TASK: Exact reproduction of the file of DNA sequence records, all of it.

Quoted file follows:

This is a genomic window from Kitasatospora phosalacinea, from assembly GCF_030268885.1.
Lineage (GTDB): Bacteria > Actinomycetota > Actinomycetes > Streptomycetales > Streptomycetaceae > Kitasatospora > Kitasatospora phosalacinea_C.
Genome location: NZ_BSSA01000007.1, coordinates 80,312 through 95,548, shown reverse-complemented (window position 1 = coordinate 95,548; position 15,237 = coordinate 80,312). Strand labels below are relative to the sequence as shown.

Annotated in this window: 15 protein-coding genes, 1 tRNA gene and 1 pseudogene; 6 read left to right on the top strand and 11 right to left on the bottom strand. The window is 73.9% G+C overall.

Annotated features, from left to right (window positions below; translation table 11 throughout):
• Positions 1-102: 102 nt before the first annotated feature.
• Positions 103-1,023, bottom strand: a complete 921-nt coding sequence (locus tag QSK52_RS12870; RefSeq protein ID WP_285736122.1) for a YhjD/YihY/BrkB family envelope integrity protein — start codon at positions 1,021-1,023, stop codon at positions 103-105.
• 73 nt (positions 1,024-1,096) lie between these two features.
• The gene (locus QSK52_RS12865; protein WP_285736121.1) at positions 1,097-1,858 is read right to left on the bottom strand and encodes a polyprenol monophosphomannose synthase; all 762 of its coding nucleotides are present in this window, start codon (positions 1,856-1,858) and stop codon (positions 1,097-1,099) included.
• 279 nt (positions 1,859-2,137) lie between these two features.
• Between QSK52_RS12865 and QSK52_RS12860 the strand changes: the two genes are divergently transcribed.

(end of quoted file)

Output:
This is a genomic window from Kitasatospora phosalacinea, from assembly GCF_030268885.1.
Lineage (GTDB): Bacteria > Actinomycetota > Actinomycetes > Streptomycetales > Streptomycetaceae > Kitasatospora > Kitasatospora phosalacinea_C.
Genome location: NZ_BSSA01000007.1, coordinates 80,312 through 95,548, shown reverse-complemented (window position 1 = coordinate 95,548; position 15,237 = coordinate 80,312). Strand labels below are relative to the sequence as shown.

Annotated in this window: 15 protein-coding genes, 1 tRNA gene and 1 pseudogene; 6 read left to right on the top strand and 11 right to left on the bottom strand. The window is 73.9% G+C overall.

Annotated features, from left to right (window positions below; translation table 11 throughout):
• Positions 1-102: 102 nt before the first annotated feature.
• Positions 103-1,023, bottom strand: a complete 921-nt coding sequence (locus tag QSK52_RS12870; RefSeq protein ID WP_285736122.1) for a YhjD/YihY/BrkB family envelope integrity protein — start codon at positions 1,021-1,023, stop codon at positions 103-105.
• 73 nt (positions 1,024-1,096) lie between these two features.
• The gene (locus QSK52_RS12865; protein WP_285736121.1) at positions 1,097-1,858 is read right to left on the bottom strand and encodes a polyprenol monophosphomannose synthase; all 762 of its coding nucleotides are present in this window, start codon (positions 1,856-1,858) and stop codon (positions 1,097-1,099) included.
• 279 nt (positions 1,859-2,137) lie between these two features.
• Between QSK52_RS12865 and QSK52_RS12860 the strand changes: the two genes are divergently transcribed.